Between the stunned and gloomy silence of Harry’s Place and an excited trio of triumphalist posts on Socialist Unity, followed up by a tribute to Che for good measure, there are, if not 50, quite a few shades of grey to be found in the blogosphere’s responses to the elections in Venezuela.
Andrew Coates supported Chavez reasonably unambiguously, but not without noting significant reservations. Owen Jones offers a rather warmer endorsement, praising the impressive 80% turnout for example, though he too identifies some problems with regard to issues such as crime and links with repressive regimes.
On Left Foot Forward we get two rather different responses. Rob Marchant made some sharp criticisms of the way democratic processes, he would argue, have been compromised in Venezuela. Carl Packman is more ambivalent. His post was written before the results were known, and he presents a gloomy choice between dubious neoliberalism, from Capriles, and a regime which is tainted by, amongst other problems, antisemitism.
Antagonism towards Jews is not new. Nobody should accuse Chavez himself of being anti-Semitic, but problems arose when Chavez was either ignoring, or acceptant of, the blatant anti-Semitism of colleagues Martín Sánchez of the Venezuelan Consul General in San Francisco and Gonzalo Gómez, an active member of the governing PSUV party, whose website aporrea.org is awash with anti-Semitic, and historical revisionism.
It’s interesting to note the response of the Guardian’s Jonathan Glennie to these concerns. In response both to this post, and to Carl Packman’s observation that abortion is still illegal in Venezuela, Glennie brushes aside such silly shibboleths:
@CarlRaincoat abortion, antisemitism – these are distractions – overturning hundreds of years of exploitation, that is the issue
You can learn a surprising amount about someone from 140 characters.
Gene adds: Fracisco Toro has a thoughtful explanation for Chavez’s victory at The New York Times.
The argument about how difficult it is to dislodge a populist leader when oil prices are in the triple digits is straightforward. Petrostates aren’t like normal countries, where governments depend on the people and the companies they tax to ensure a reasonable funding stream. Instead, they depend on the black goo they pump out of the ground, and in turn the people and the companies depend on them. The basic balance of power between the state and the individual is upended.
The related political economy is simple: the black goo goes out of the country in tankers, and finished goods come in in container ships. Since the black goo belongs to the state, so do the imported goods. And when the state controls the distribution of finished goods in an economy, it becomes hyper-empowered; it gets to control many levers that are easy enough to turn into votes. That huge amounts of money are squandered, wasted or stolen in the process is neither here nor there: the sums involved are astronomical — certainly great enough to afford both runaway populism and hardcore graft.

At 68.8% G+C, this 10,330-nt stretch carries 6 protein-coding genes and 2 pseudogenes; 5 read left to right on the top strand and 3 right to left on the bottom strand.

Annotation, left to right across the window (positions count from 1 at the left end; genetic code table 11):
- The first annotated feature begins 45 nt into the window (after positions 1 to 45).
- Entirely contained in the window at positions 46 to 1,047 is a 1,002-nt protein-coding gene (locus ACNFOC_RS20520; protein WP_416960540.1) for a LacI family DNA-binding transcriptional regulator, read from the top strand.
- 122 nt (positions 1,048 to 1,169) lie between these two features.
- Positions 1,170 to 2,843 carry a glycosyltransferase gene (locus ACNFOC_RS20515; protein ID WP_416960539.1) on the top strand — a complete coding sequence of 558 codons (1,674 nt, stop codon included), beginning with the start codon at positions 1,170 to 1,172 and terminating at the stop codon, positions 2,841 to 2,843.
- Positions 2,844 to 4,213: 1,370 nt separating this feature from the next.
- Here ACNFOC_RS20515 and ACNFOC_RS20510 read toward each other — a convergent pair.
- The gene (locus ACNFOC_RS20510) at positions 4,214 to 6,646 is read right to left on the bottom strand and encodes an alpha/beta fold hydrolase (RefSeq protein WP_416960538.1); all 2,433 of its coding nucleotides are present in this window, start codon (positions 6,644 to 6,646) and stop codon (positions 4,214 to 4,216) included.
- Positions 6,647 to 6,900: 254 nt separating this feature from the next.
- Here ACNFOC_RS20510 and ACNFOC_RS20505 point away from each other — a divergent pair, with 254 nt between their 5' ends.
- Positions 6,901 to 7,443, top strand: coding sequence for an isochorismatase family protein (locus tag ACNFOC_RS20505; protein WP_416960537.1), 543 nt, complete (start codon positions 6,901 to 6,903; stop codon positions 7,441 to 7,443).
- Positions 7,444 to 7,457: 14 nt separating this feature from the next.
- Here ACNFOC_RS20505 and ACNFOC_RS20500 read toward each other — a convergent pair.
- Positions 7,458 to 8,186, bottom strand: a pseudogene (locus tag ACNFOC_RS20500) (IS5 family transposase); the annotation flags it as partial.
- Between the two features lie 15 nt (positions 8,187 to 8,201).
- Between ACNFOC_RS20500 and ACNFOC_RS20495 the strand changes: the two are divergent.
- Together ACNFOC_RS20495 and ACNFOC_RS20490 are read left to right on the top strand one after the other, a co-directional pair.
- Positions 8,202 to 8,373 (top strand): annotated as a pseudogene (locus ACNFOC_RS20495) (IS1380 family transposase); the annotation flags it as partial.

To the average Venezuelan voter, access to the basics of a decent life means access to his or her little parcel of the petrostate pie, and supporting Chávez is the smart way to do that. That this ends up giving the incumbent carte blanche to pursue policies that are wasteful, corrupt, authoritarian and sporadically downright criminal doesn’t necessarily register. The abstractions of constitutional government are distant indeed when you feel you owe the guy in power everything that makes your life bearable.
Sarah adds Jonathan Glennie added a comment after the thread had dropped off the front page:
Dear all, if you get down this far you might salvage yourselves from a misunderstanding. I can think of nothing more important than women’s rights, racism and anti-semitism. What I meant in my tweet conversation with Carl was that in the context of this particular election the issues of abortion and anti-semitism are irrelevant, a distraction from the key issues Venezuelans are deciding on. Or do you prefer the Venezuelan right wing’s policies on these issues? I was criticizing Carl’s piece for elevating them to relevant electoral issues in this particular context.
You may not have seen another of my tweet’s to Carl which said: “@CarlRaincoat Having said that, raising the flag against anti-semitism in the left in Latin America is worth doing, i see it a lot…” Last time I heard a left-winger say something nasty about Jews I threatened to leave the table, but she flew into a rage and left instead.
Sorry to puncture your outrage. I know it is more fun to despise people, but it is rarely that simple! This is a good lesson in the problems in twitterati debates. All the best, I often agree with blogs and comments on this site, believe it or not, although I find the tendency to fly into a rage a little bit lame sometimes! I have learnt over the years to listen hard and respectfully to other points of view, even when they seem jarring, in fact especially then. Jonathan